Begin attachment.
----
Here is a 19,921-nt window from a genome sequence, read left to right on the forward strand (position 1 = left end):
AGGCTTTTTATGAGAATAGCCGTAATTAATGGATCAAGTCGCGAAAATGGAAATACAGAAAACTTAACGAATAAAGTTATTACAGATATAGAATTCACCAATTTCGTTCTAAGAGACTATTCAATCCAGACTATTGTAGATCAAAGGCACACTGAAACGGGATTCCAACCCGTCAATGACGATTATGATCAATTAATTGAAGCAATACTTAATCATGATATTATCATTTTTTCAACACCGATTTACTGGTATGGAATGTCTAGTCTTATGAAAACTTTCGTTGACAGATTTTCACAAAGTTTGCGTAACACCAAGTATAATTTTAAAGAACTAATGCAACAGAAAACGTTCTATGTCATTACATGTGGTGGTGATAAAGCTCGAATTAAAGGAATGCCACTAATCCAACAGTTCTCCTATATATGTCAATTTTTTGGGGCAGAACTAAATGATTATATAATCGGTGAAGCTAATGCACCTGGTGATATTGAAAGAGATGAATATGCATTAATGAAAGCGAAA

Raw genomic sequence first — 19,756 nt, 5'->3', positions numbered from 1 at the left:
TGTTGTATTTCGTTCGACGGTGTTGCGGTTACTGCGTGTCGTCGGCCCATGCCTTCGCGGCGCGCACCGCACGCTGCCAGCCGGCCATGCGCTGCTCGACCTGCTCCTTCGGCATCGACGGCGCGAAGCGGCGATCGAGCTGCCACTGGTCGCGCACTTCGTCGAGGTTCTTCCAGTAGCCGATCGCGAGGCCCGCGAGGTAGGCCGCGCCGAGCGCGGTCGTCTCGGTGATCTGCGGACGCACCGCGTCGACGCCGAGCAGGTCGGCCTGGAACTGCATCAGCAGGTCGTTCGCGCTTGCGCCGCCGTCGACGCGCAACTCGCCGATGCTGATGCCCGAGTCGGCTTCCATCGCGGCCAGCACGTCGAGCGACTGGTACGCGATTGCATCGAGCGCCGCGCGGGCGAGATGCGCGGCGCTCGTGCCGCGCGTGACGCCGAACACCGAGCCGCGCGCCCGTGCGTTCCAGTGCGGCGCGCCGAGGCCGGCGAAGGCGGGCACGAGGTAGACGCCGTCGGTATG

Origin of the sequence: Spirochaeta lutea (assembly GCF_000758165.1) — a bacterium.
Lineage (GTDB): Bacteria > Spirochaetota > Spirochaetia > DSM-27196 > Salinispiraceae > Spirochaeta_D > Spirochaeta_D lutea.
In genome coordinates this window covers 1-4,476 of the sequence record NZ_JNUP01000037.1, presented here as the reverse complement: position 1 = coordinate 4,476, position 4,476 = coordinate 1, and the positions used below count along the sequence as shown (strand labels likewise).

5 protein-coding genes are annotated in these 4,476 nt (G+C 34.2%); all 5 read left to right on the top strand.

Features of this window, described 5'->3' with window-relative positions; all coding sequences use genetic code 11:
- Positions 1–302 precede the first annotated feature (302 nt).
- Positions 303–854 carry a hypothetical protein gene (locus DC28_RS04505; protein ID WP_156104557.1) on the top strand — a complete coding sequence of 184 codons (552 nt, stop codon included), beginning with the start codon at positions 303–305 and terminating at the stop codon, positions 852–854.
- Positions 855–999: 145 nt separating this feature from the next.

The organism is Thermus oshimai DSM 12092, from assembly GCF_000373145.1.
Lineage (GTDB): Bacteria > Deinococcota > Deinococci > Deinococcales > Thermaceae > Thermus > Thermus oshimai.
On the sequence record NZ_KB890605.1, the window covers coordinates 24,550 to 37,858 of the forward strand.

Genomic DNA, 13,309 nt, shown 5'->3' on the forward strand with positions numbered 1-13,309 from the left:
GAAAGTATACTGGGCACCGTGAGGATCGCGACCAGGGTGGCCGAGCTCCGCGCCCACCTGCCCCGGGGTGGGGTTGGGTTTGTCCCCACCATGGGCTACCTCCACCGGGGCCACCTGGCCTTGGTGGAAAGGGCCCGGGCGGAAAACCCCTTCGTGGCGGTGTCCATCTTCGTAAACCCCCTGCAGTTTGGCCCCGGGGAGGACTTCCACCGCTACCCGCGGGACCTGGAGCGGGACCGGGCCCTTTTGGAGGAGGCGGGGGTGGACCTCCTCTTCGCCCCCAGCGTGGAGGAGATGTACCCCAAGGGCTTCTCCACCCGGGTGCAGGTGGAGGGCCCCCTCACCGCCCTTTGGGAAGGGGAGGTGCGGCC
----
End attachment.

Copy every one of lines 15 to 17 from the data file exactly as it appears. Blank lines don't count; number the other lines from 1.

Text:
On the sequence record NZ_KB890605.1, the window covers coordinates 24,550 to 37,858 of the forward strand.

Genomic DNA, 13,309 nt, shown 5'->3' on the forward strand with positions numbered 1-13,309 from the left:
GAAAGTATACTGGGCACCGTGAGGATCGCGACCAGGGTGGCCGAGCTCCGCGCCCACCTGCCCCGGGGTGGGGTTGGGTTTGTCCCCACCATGGGCTACCTCCACCGGGGCCACCTGGCCTTGGTGGAAAGGGCCCGGGCGGAAAACCCCTTCGTGGCGGTGTCCATCTTCGTAAACCCCCTGCAGTTTGGCCCCGGGGAGGACTTCCACCGCTACCCGCGGGACCTGGAGCGGGACCGGGCCCTTTTGGAGGAGGCGGGGGTGGACCTCCTCTTCGCCCCCAGCGTGGAGGAGATGTACCCCAAGGGCTTCTCCACCCGGGTGCAGGTGGAGGGCCCCCTCACCGCCCTTTGGGAAGGGGAGGTGCGGCC